ThyrOp: A Study of Individual Subclinical Hypothyroidism After Hemithyroidectomy for Benign Nontoxic Goiter (ThyrOp)
Recruitment status was Recruiting
The hypothesis of the study is that among patients that do not develop overt hypothyroidism after hemithyroidectomy, weight gain is a clinical manifestation of a postoperatively lowered set point of thyroid function - even if the thyroid function is lowered within the laboratory reference range. The investigators refer to this hypothesized condition as individual subclinical hypothyroidism.
Thyroid hormones are major regulators of mitochondrial function and subclinical hypothyroidism affects mitochondrial activity. The aim of the study is to examine if a lowered set point of thyroid function after hemithyroidectomy can be measured in the mitochondrial function, the body weight and the basal oxygen consumption.
|Study Design:||Observational Model: Cohort
Time Perspective: Prospective
|Official Title:||ThyrOp: Individual Subclinical Hypothyroidism After Hemithyroidectomy for Benign Nontoxic Goiter - Focus on Weight Gain and Mitochondrial Dysfunction|
- Change in mitochondrial function from baseline value (before hemithyroidectomy) [ Time Frame: 12 months after hemithyroidectomy ] [ Designated as safety issue: No ]Mitochondrial function is examined by 1) measurement of mitochondrial mass and mitochondrial membrane potential by flow cytometry and by 2) examination of expression of mitochondrial-related genes measured by real time PCR.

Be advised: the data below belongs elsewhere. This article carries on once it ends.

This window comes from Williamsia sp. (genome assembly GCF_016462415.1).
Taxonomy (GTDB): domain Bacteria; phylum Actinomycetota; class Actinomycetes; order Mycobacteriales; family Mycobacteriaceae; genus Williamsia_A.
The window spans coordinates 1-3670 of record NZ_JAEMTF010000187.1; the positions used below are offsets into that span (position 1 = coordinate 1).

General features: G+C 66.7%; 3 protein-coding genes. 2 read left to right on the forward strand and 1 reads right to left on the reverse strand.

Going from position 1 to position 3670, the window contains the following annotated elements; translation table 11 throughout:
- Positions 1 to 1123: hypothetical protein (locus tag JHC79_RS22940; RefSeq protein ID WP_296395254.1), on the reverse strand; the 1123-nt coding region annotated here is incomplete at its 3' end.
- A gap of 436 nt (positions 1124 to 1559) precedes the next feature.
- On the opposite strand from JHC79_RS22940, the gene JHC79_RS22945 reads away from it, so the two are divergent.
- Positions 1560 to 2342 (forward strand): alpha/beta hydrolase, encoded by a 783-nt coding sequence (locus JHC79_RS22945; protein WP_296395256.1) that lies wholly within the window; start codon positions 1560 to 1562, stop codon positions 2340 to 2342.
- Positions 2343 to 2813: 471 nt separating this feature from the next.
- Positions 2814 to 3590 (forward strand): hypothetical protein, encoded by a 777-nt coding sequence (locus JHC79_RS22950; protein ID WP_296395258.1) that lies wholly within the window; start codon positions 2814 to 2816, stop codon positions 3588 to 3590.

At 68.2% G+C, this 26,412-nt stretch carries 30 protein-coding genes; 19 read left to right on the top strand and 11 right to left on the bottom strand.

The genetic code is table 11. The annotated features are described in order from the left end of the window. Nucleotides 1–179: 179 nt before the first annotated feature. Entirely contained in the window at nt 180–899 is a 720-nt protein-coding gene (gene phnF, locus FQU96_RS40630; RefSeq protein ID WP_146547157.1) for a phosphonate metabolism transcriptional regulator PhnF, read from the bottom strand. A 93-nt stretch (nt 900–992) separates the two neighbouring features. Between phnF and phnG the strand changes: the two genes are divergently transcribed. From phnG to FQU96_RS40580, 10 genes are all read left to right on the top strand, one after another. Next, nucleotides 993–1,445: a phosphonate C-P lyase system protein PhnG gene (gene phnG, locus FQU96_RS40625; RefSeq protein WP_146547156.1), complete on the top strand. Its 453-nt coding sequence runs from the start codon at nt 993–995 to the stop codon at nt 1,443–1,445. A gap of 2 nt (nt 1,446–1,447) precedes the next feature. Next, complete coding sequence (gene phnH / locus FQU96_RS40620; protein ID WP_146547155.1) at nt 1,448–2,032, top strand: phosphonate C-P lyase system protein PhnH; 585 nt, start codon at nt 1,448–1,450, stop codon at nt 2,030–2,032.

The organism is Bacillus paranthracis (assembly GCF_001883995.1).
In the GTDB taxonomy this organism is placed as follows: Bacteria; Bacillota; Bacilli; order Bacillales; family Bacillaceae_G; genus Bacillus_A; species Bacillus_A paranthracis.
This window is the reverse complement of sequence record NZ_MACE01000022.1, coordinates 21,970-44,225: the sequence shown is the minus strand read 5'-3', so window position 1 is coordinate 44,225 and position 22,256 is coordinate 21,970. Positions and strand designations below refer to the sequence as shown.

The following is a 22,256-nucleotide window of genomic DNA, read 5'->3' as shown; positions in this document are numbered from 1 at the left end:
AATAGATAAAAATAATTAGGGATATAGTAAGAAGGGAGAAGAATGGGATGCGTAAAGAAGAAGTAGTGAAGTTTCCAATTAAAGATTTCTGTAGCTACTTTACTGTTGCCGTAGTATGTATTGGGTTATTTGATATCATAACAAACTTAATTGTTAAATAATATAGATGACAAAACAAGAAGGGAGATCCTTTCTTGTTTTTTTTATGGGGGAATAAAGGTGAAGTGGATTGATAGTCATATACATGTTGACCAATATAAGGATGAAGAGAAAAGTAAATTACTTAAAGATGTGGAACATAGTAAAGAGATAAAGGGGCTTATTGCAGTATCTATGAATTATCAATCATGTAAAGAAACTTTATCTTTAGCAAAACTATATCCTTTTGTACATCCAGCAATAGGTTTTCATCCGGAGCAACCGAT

- Change in body weight and body composition from baseline value (before hemithyroidectomy) [ Time Frame: 12 months after hemithyroidectomy ] [ Designated as safety issue: No ]Body weight and body composition is measured by weight in kilograms and by bioelectrical impedance analysis
|Study Start Date:||May 2011|
|Estimated Study Completion Date:||December 2013|
|Estimated Primary Completion Date:||August 2012 (Final data collection date for primary outcome measure)|
Patients with benign nontoxic goiter who have an indication for hemithyroidectomy
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Please refer to this study by its ClinicalTrials.gov identifier: NCT01358136
|Slagelse Hospital, Hospital South||Recruiting|
|Slagelse, Region Zealand, Denmark, 4200|
|Contact: Tina Toft Kristensen, MD +45 5651 2217/+45 2381 1617 email@example.com|